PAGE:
NASHVILLE, Tenn. (BP)–Protestant pastors value their seminary education and integrate their learning into the way they serve their congregations, according to LifeWay Research survey information released in March of this year.
A telephone survey of more than 1,000 Protestant pastors in late December 2008 showed that two-thirds of the respondents had obtained at least a master’s degree, and 71 percent strongly agreed that they regularly use things they learned in their seminary classes.
Among the surveyed pastors, 85 percent said they have taken seminary classes, and 96 percent of that group said they would repeat those seminary classes if “they had it to do over again.”
The survey also examined the ongoing usefulness of seminary training. Seventy-one percent of seminary-educated pastors strongly agreed with the statement, “I regularly use things that I learned in my seminary classes,” and 24 percent somewhat agreed. Just 3 percent somewhat disagreed, and only 1 percent strongly disagreed with the statement.
Pastors with a doctoral-level education were more likely to agree that they regularly use the things they learned in their seminary classes, with 82 percent of those pastors strongly agreeing with the above statement.
A smaller percentage of pastors of small churches have been to seminary, the survey showed. Only 74 percent of those at churches with an average worship attendance less than 50 have attended seminary classes compared to 88 percent of pastors in churches with attendance of more than 50.
“Our sample is made up of pastors who were accessible by phone — always a factor to consider in studies like this,” said Scott McConnell, associate director of LifeWay Research. “Even so, this study provides a large sample of seminary attendees (856 pastors), allowing us to examine how they view seminary education.”
Of pastors who attended seminary, 83 percent strongly agreed that the training and experience was worth the time and money. Among pastors with a doctoral-level education, the percentage increased — 94 percent strongly agreed that the seminary training was worth their investment.
“This is encouraging news for seminaries at a time when a 2009 report from the Association of Theological Schools indicated seminary enrollment is in a slump,” McConnell said. “The lack of new students does not appear to be linked to any decline in the perceived relevance of seminary education among pastors. In fact, pastors use the seminary education they have received and value the investment it required.”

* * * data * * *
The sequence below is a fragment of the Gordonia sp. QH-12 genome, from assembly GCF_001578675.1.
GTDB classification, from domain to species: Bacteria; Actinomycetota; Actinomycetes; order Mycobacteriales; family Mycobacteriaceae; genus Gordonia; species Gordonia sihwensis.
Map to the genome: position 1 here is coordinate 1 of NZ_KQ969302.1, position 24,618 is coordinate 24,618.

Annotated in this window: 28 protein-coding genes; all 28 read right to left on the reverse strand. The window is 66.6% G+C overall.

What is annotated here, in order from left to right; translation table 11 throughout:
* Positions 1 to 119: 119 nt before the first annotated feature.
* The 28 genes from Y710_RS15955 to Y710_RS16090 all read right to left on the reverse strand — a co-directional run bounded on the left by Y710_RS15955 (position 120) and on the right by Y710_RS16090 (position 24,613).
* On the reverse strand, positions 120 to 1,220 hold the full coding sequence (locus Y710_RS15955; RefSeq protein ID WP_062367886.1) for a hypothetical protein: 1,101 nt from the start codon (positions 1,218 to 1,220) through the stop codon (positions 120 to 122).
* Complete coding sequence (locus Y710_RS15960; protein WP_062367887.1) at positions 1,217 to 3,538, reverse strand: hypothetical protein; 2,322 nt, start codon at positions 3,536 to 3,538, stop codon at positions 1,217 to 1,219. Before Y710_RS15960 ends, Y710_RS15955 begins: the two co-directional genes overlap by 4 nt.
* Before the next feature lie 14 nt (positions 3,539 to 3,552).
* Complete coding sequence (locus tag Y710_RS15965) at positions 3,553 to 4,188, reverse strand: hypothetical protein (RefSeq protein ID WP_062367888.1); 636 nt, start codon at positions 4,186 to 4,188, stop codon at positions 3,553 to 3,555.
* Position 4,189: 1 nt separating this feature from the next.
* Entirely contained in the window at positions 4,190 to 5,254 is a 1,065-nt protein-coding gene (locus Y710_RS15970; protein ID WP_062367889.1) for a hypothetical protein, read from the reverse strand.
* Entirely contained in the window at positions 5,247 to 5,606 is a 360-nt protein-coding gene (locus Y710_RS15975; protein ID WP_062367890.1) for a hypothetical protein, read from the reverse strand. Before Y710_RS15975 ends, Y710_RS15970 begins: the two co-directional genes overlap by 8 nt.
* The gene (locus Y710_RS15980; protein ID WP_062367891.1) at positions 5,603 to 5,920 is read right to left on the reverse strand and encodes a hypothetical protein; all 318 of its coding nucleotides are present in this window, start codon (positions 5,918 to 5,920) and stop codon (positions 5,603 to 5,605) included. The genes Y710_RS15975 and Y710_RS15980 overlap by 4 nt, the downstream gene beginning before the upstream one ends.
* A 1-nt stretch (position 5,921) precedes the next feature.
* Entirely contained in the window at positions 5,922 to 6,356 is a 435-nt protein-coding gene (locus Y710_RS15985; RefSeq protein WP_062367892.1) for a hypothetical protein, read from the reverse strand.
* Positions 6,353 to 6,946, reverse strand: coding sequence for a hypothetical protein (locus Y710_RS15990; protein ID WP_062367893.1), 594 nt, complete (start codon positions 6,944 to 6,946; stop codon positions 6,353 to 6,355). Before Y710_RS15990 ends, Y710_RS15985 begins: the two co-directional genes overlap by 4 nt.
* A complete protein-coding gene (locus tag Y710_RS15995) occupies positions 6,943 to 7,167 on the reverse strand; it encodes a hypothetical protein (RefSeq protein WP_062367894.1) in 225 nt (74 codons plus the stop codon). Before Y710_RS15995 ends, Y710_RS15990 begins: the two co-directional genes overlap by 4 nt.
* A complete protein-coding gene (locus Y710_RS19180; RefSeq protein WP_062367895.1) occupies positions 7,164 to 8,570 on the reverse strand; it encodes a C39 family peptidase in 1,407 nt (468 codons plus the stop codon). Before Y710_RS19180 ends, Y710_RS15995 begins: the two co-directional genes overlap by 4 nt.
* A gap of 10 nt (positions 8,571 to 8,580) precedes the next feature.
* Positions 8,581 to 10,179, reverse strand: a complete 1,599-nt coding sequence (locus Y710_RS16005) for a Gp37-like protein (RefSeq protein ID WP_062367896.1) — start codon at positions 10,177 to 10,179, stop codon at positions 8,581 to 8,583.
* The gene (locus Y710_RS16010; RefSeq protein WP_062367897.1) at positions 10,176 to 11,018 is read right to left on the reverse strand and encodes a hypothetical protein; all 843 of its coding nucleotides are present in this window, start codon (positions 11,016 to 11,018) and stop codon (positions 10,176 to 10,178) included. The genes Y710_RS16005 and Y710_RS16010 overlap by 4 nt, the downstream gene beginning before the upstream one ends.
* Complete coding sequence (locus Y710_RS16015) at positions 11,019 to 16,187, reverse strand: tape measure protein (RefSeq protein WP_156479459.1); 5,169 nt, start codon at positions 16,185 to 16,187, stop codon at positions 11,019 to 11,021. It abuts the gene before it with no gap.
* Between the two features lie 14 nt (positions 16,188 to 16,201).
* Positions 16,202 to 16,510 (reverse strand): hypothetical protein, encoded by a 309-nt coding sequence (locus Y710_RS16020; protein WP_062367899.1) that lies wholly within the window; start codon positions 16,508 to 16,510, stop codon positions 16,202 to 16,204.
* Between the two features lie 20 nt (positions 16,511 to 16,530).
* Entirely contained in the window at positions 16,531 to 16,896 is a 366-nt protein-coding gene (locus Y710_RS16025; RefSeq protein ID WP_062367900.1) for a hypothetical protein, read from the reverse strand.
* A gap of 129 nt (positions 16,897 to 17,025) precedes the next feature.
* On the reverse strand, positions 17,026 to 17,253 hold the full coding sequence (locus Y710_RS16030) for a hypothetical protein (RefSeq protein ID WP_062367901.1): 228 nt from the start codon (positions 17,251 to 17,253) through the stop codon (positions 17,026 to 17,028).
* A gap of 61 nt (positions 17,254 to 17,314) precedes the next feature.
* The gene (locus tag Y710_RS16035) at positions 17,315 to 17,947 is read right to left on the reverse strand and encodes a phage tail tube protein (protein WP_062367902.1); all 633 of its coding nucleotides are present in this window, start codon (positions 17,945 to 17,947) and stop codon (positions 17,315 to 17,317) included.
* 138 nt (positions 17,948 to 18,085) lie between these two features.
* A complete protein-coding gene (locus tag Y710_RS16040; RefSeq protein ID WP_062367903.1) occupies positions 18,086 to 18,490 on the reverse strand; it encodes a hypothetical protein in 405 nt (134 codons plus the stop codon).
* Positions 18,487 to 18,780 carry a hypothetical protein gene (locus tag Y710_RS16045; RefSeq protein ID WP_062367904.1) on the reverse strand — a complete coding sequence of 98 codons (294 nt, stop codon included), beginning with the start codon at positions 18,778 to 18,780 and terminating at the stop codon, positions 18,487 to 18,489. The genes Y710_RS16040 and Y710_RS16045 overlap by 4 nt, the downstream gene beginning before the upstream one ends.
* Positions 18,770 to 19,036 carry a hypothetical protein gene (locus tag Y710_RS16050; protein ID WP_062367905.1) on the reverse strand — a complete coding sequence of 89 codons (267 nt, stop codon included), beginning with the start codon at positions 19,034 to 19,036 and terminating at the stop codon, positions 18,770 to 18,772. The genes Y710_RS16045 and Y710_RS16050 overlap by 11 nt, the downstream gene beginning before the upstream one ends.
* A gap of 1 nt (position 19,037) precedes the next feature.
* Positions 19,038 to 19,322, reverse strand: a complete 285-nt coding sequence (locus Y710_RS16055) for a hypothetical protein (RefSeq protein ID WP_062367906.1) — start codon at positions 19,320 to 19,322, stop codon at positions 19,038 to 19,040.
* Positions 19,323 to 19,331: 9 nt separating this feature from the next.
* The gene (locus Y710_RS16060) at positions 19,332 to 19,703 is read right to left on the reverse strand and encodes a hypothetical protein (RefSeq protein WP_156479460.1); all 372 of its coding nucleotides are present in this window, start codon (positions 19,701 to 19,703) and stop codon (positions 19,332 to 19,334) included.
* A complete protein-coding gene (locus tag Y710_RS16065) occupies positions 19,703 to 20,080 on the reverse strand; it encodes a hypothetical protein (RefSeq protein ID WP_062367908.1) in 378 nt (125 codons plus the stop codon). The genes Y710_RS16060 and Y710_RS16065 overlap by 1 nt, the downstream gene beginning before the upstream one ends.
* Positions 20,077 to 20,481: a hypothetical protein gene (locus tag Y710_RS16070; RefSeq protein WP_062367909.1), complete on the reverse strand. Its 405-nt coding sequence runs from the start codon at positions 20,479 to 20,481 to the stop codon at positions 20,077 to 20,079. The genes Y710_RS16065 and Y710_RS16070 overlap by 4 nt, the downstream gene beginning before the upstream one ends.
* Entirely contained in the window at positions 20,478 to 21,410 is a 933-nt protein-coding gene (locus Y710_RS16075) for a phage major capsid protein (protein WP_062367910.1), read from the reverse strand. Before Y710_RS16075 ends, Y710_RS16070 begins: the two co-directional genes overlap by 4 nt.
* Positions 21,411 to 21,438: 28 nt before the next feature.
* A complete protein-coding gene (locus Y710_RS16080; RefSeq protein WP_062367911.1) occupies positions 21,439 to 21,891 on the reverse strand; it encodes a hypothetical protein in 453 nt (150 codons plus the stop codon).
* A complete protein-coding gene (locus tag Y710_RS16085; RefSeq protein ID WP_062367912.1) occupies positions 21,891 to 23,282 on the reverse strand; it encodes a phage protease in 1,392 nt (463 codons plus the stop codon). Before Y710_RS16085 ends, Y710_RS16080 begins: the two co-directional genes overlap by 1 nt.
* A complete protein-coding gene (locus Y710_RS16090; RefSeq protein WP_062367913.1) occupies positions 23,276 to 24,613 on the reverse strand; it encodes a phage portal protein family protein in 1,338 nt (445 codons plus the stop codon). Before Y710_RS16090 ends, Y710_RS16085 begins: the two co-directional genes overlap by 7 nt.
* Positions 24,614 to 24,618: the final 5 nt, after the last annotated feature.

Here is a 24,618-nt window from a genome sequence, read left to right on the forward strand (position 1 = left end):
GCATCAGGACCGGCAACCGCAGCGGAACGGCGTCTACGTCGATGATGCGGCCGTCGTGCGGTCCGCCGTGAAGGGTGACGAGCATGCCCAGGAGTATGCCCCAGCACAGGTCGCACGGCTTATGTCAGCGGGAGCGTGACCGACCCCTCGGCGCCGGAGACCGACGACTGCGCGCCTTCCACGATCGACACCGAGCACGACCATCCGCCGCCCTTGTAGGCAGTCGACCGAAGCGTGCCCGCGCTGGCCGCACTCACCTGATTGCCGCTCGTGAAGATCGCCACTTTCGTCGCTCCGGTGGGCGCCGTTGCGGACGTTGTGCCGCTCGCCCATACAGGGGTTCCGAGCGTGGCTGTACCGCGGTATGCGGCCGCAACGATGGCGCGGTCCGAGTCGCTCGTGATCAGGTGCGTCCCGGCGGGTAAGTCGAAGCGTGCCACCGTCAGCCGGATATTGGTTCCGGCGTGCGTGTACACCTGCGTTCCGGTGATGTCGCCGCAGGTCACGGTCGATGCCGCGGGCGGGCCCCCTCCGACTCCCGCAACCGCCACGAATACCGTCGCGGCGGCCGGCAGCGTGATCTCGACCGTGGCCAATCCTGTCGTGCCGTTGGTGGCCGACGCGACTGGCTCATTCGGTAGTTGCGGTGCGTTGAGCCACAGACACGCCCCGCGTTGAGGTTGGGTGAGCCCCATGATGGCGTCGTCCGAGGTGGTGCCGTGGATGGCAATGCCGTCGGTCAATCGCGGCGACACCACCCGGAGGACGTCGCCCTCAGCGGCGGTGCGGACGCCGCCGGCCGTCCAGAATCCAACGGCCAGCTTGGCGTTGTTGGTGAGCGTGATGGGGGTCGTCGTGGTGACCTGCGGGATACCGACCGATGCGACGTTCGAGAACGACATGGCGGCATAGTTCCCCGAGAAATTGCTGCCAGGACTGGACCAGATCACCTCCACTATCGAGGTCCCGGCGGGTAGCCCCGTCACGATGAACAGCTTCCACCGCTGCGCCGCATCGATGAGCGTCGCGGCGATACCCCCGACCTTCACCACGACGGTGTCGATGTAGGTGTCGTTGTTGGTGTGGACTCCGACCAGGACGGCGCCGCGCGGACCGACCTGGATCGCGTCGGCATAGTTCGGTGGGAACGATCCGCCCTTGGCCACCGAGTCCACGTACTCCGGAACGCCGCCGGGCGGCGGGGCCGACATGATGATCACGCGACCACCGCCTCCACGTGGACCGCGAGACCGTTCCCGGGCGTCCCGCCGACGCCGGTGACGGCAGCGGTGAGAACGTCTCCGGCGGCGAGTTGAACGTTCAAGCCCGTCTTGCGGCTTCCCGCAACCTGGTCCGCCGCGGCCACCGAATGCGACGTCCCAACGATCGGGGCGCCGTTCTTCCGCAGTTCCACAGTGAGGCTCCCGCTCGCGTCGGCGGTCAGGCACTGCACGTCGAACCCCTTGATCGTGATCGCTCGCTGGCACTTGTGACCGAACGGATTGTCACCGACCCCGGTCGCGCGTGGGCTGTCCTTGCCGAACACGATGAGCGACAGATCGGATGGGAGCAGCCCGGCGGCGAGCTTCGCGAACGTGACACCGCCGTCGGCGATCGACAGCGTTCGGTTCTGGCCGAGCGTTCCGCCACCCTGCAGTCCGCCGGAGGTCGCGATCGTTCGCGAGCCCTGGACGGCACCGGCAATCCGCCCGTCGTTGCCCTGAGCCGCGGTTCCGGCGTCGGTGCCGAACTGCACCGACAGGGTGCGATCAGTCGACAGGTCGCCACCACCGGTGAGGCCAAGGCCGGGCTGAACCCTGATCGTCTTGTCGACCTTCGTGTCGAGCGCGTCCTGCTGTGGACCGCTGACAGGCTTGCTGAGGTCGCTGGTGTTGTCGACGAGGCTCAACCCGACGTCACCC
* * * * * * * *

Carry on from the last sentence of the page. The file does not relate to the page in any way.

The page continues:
Although most of the respondents had seminary education, when considering adding staff members to lead age-group ministries in their churches, pastors were not generally inclined to make a seminary degree a prerequisite. Only 10 percent of Protestant pastors said they would require a candidate to have a seminary degree and instead place emphasis on other qualifications, such as experience and beliefs, about which the phone survey asked.
More than 60 percent of the pastors surveyed said they would require candidates to have a minimum amount of practical ministry experience (62 percent) and be members of the church’s denomination (61 percent). A third (33 percent) would require at least a year of Bible school training, and 87 percent of pastors surveyed said they would require candidates to agree with the church’s beliefs or statement of faith.
“Pastors are not as quick to see the necessity of a seminary education for leaders of age-group ministries,” McConnell noted. “Instead, pastors value the beliefs and experience of these potential leaders. It is important to note that leaders of age-group ministries are volunteers or part-time staff at most churches, so it is not surprising that most pastors would not require a seminary degree for these roles.”
The research showed a difference in perceptions of various qualifications among sub-groups of church size and location:
— Pastors in churches with average worship attendance of 50 or fewer were less likely to say the candidate must have a minimum amount of practical, ministry experience — 50 percent compared to 65 percent of pastors in churches with attendance of 50 or more.
— Forty-seven percent of pastors in churches in the Northeast, compared to 64 percent of pastors in the rest of the country, said the candidate must be a member of their church’s denomination.
— Within the under-40 age bracket, pastors were much less likely to say the candidate must have a minimum amount of experience serving within their church — 35 percent compared to 54 percent of pastors age 40 and older.
— 70 percent of pastors in churches with an average worship attendance of 250 or more, compared to 56 percent of pastors in churches with attendance less than 250, said the candidate must have a minimum amount of experience leading the age group.
“The Bible teaches that qualifications matter, and it goes into great depth about the character qualifications of church leaders,” McConnell said. “In addition to those biblical qualifications, pastors value indications of successful ministry in local churches. This includes half of all pastors who want to find leaders within their own churches and observe them serving before placing them in leadership.”
LifeWay Research conducted the telephone survey from Dec. 1-6, 2008, with 1,004 randomly selected Protestant pastors. Responses were weighted to reflect the geographic distribution of Protestant churches. The sample provides 95 percent confidence that the sampling error does not exceed 3.2 percent.
Reported by the communications office of LifeWay Christian Resources of the Southern Baptist Convention.